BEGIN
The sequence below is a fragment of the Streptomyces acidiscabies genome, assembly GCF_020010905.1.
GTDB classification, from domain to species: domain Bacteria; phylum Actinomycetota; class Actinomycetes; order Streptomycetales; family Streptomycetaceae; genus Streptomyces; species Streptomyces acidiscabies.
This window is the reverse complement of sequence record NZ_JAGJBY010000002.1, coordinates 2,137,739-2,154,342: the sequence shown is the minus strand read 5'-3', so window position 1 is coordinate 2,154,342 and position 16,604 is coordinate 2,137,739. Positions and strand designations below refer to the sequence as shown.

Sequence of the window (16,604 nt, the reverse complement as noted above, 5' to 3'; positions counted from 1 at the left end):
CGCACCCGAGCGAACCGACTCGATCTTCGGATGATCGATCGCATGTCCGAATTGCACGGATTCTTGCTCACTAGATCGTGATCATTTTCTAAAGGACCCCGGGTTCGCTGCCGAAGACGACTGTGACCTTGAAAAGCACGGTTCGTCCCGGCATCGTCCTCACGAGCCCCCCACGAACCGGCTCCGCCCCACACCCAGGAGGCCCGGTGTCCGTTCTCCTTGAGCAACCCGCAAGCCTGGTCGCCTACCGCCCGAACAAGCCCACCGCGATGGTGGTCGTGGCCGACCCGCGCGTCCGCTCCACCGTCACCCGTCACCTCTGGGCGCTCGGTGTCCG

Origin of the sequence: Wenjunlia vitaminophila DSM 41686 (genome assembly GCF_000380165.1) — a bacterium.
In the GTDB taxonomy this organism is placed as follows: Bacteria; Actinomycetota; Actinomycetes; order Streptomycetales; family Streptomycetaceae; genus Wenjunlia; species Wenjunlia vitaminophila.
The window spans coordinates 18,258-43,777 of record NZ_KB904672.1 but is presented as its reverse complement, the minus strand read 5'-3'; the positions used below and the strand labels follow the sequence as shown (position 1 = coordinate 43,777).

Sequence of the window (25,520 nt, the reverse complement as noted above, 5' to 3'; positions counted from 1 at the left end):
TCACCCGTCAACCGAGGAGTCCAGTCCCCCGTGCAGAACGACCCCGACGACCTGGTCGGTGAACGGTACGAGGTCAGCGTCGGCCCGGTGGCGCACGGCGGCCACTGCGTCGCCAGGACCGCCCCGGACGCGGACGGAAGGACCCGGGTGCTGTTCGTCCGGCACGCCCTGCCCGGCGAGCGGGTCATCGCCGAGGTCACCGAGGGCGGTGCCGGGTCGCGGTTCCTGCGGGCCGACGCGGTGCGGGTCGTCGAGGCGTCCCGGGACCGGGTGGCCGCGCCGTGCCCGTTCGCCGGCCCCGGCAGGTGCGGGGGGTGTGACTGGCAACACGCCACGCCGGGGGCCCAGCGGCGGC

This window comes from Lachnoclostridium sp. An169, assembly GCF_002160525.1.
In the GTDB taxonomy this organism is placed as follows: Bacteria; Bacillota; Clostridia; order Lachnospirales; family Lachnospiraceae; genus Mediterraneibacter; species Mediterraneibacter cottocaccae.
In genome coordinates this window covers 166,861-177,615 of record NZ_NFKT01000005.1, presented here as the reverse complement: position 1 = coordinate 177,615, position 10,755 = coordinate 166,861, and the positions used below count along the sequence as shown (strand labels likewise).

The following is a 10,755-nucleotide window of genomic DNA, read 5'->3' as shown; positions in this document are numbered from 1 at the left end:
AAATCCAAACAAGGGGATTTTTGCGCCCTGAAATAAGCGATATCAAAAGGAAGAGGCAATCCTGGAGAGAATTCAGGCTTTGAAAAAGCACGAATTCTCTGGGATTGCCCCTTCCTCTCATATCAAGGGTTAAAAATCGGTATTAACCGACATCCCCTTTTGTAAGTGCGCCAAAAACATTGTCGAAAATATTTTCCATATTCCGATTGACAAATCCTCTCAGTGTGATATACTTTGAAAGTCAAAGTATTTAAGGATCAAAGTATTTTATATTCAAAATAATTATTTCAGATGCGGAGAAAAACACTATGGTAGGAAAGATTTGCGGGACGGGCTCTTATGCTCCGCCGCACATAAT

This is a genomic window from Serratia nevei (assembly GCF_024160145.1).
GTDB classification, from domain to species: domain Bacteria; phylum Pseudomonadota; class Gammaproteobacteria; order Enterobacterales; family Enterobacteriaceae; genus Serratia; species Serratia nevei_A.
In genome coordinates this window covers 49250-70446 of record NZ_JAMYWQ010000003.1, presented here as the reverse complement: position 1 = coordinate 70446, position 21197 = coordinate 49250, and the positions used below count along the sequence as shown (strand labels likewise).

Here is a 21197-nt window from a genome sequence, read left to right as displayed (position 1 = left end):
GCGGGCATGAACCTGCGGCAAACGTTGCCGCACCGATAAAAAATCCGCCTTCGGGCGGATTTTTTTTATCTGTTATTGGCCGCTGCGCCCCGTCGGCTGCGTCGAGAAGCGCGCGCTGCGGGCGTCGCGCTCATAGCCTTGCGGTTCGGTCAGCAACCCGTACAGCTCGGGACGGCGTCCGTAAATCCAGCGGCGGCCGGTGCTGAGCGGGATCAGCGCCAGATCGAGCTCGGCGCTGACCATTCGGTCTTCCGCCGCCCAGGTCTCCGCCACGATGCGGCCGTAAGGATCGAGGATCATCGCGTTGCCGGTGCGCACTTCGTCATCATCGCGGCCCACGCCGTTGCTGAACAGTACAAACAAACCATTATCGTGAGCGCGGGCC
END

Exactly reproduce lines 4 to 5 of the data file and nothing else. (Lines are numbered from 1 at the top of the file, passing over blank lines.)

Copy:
Sequence of the window (16,604 nt, the reverse complement as noted above, 5' to 3'; positions counted from 1 at the left end):
CGCACCCGAGCGAACCGACTCGATCTTCGGATGATCGATCGCATGTCCGAATTGCACGGATTCTTGCTCACTAGATCGTGATCATTTTCTAAAGGACCCCGGGTTCGCTGCCGAAGACGACTGTGACCTTGAAAAGCACGGTTCGTCCCGGCATCGTCCTCACGAGCCCCCCACGAACCGGCTCCGCCCCACACCCAGGAGGCCCGGTGTCCGTTCTCCTTGAGCAACCCGCAAGCCTGGTCGCCTACCGCCCGAACAAGCCCACCGCGATGGTGGTCGTGGCCGACCCGCGCGTCCGCTCCACCGTCACCCGTCACCTCTGGGCGCTCGGTGTCCG